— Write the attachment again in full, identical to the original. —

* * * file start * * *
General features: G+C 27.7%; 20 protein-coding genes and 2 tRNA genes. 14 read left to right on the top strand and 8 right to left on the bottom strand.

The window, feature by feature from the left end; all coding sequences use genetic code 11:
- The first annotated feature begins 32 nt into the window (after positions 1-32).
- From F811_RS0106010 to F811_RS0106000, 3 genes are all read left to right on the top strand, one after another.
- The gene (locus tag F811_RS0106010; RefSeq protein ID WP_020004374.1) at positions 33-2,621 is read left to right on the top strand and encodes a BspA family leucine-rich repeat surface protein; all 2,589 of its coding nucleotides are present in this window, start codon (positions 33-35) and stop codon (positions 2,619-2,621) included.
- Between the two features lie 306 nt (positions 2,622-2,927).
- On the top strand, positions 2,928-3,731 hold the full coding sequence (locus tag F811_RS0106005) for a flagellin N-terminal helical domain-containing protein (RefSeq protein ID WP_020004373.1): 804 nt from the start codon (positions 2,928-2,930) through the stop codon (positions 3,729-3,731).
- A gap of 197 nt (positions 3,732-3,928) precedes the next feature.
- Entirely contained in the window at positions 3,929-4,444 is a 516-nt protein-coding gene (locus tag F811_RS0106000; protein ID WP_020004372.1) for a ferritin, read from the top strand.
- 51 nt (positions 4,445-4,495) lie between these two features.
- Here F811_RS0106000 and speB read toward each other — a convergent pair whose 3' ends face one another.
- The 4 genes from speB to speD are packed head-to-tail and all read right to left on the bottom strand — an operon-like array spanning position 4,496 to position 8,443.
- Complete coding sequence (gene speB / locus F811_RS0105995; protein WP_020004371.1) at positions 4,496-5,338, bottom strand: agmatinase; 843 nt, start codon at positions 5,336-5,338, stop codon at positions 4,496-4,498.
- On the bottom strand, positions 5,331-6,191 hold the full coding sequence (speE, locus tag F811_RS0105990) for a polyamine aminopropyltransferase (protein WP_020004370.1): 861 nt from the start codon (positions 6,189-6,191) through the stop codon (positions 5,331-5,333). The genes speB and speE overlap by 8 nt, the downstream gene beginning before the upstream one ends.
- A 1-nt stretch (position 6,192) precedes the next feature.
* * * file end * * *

General features: G+C 27.7%; 20 protein-coding genes and 2 tRNA genes. 14 read left to right on the top strand and 8 right to left on the bottom strand.

The window, feature by feature from the left end; all coding sequences use genetic code 11:
- The first annotated feature begins 32 nt into the window (after positions 1-32).
- From F811_RS0106010 to F811_RS0106000, 3 genes are all read left to right on the top strand, one after another.
- The gene (locus tag F811_RS0106010; RefSeq protein ID WP_020004374.1) at positions 33-2,621 is read left to right on the top strand and encodes a BspA family leucine-rich repeat surface protein; all 2,589 of its coding nucleotides are present in this window, start codon (positions 33-35) and stop codon (positions 2,619-2,621) included.
- Between the two features lie 306 nt (positions 2,622-2,927).
- On the top strand, positions 2,928-3,731 hold the full coding sequence (locus tag F811_RS0106005) for a flagellin N-terminal helical domain-containing protein (RefSeq protein ID WP_020004373.1): 804 nt from the start codon (positions 2,928-2,930) through the stop codon (positions 3,729-3,731).
- A gap of 197 nt (positions 3,732-3,928) precedes the next feature.
- Entirely contained in the window at positions 3,929-4,444 is a 516-nt protein-coding gene (locus tag F811_RS0106000; protein ID WP_020004372.1) for a ferritin, read from the top strand.
- 51 nt (positions 4,445-4,495) lie between these two features.
- Here F811_RS0106000 and speB read toward each other — a convergent pair whose 3' ends face one another.
- The 4 genes from speB to speD are packed head-to-tail and all read right to left on the bottom strand — an operon-like array spanning position 4,496 to position 8,443.
- Complete coding sequence (gene speB / locus F811_RS0105995; protein WP_020004371.1) at positions 4,496-5,338, bottom strand: agmatinase; 843 nt, start codon at positions 5,336-5,338, stop codon at positions 4,496-4,498.
- On the bottom strand, positions 5,331-6,191 hold the full coding sequence (speE, locus tag F811_RS0105990) for a polyamine aminopropyltransferase (protein WP_020004370.1): 861 nt from the start codon (positions 6,189-6,191) through the stop codon (positions 5,331-5,333). The genes speB and speE overlap by 8 nt, the downstream gene beginning before the upstream one ends.
- A 1-nt stretch (position 6,192) precedes the next feature.